A Black activist who took control of one of the nation’s largest Neo-Nazi groups — and vowed to dismantle it — has died amid a legal fight over who would lead the group, reports the Associated Press.
James Stern died Oct. 11 after getting hospice care for cancer, according to one of his attorneys, Bob Ross, and a friend, Arne Edward List. Stern, 55, died at home in Moreno Valley, Calif., List said. “James was a very unconventional crusader,” Ross said Monday, praising his client’s “quiet confidence.”
Earlier this year, Stern told the Associated Press and other news outlets that he persuaded the National Socialist Movement’s former leader, Jeff Schoep, to give him control of the group. Schoep says Stern essentially tricked him into the transfer. Michigan corporate records show Stern replaced Schoep in January. However, Stern sued several group members in March after Schoep signed corporate records naming a different president.
Stern’s lawsuit is pending in California court. William Daniels, another of Stern’s lawyers, said the activist’s death doesn’t necessarily end the “full-blown dispute” over the group’s leadership. “But it’s just not clear to me now how it’s going to unfold,” Daniels said. After members removed his name from corporate records, Stern also filed a complaint with Michigan Attorney General Dana Nessel in March.
The hate crimes unit in Nessel’s office was preparing to notify Stern that it didn’t find sufficient evidence to file any criminal charges, a spokesman said in an email Monday. Group members used to attend rallies and protests in full Nazi uniforms, including at a march in Toledo, Ohio, that sparked a riot in 2005. More recently, members attended the White nationalist rally in Charlottesville, Va., that erupted in violence in August 2017.
Stern met Schoep several years ago after Stern invited him to attend a summit on race in California, the Washington Post reported. Both had connections to onetime Ku Klux Klan leader Edgar Ray Killen, who was convicted in the “Mississippi Burning” killings of three civil rights workers. Stern served a prison sentence for mail fraud at the same facility as Killen, who died in January 2018.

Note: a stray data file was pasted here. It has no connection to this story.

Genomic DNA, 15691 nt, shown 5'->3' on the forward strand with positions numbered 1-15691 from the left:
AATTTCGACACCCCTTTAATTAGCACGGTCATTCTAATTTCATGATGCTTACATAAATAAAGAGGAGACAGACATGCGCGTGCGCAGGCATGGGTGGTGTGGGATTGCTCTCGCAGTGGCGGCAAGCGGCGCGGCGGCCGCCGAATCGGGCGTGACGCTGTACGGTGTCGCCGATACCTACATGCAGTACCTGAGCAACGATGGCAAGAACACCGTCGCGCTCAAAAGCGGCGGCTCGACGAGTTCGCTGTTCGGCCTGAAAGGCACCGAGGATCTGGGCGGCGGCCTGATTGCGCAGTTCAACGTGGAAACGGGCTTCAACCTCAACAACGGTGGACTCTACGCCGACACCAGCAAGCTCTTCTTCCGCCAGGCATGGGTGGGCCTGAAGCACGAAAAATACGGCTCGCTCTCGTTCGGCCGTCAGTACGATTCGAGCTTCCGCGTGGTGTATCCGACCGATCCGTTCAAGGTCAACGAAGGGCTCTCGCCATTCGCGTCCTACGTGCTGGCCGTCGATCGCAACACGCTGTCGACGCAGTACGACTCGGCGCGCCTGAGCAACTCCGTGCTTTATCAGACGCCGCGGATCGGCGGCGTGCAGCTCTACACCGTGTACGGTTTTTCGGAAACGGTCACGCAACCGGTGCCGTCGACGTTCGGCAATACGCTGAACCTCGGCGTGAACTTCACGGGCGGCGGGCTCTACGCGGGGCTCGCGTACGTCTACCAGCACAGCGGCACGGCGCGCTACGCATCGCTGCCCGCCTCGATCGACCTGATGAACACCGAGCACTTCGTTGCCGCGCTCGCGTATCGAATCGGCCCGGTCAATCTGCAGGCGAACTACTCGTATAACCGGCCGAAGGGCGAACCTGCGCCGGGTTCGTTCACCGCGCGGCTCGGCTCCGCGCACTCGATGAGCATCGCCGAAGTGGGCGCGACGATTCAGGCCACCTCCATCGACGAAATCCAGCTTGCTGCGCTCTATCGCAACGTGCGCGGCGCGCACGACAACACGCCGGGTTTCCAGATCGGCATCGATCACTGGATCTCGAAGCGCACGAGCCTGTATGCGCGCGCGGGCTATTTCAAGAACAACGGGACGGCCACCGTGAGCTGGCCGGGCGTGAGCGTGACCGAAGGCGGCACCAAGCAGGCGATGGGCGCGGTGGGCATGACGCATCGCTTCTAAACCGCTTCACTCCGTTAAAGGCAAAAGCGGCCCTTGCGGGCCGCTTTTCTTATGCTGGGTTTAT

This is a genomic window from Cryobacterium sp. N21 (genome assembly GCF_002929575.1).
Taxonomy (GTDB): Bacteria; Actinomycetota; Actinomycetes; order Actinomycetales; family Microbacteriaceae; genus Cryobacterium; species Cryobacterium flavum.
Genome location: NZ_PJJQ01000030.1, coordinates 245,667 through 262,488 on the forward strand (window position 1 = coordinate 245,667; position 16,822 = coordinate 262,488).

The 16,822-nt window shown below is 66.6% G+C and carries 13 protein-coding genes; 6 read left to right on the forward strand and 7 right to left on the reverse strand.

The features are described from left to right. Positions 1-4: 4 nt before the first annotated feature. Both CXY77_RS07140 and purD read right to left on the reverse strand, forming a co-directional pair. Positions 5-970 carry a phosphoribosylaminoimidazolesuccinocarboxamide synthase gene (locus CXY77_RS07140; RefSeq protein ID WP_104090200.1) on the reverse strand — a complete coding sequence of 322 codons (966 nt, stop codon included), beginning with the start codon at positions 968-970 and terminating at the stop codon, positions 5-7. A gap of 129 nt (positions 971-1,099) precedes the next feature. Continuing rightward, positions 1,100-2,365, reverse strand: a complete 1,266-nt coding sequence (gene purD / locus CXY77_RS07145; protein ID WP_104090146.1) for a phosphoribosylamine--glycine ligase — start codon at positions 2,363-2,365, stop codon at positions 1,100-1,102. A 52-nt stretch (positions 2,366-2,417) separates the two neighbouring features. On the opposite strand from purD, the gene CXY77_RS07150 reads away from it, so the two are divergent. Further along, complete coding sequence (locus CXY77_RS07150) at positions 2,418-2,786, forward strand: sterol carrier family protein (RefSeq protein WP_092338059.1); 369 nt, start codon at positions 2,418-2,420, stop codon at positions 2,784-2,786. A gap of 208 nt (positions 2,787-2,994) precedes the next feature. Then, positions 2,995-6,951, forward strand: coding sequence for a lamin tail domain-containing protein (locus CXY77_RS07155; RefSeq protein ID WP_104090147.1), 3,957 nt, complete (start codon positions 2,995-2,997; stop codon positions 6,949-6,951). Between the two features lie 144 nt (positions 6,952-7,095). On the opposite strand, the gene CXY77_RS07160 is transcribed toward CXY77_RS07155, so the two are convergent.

In 2012, Stern claimed Killen signed over to him power of attorney and ownership of 40 acres of land while they were in prison together. A lawyer for Killen asked a judge to throw out the land transfer and certify that Killen and his family owned the property. Before the rally in Charlottesville, Schoep tried to rebrand the group and appeal to a new generation of racists and anti-Semites by getting rid of such overt displays of Nazi symbols.
Earlier this year, Schoep told the Associated Press that Stern essentially tricked him into transferring leadership while the group faces a federal lawsuit over the Charlottesville violence. Schoep said Stern suggested that the lawsuit’s plaintiffs could drop their claims against Schoep and the group if Schoep handed over the reins. Schoep said he already was preparing to walk away from the group and agreed to Stern’s proposal in hopes of reducing its legal liability.
“He has that piece of paper, but he is absolutely not recognized as the leader of the National Socialist Movement,” Schoep said of Stern in February. During an interview in March, Stern said he wanted to disband the group rather than see another member re-form it. “If (Schoep) dissolved the group, all anyone would have to do is take it and reincorporate it and carry on the same shenanigans as it never stopped,” Stern said.
His move offered comparisons to the recent Spike Lee movie “BlacKkKlansman” in which a Black police officer infiltrates a branch of the Ku Klux Klan. Schoep recently has told reporters that he renounced White supremacy and will speak out against the hate-fueled beliefs that he spread for years. Schoep left the group in March, his lawyer said in a court filing last month.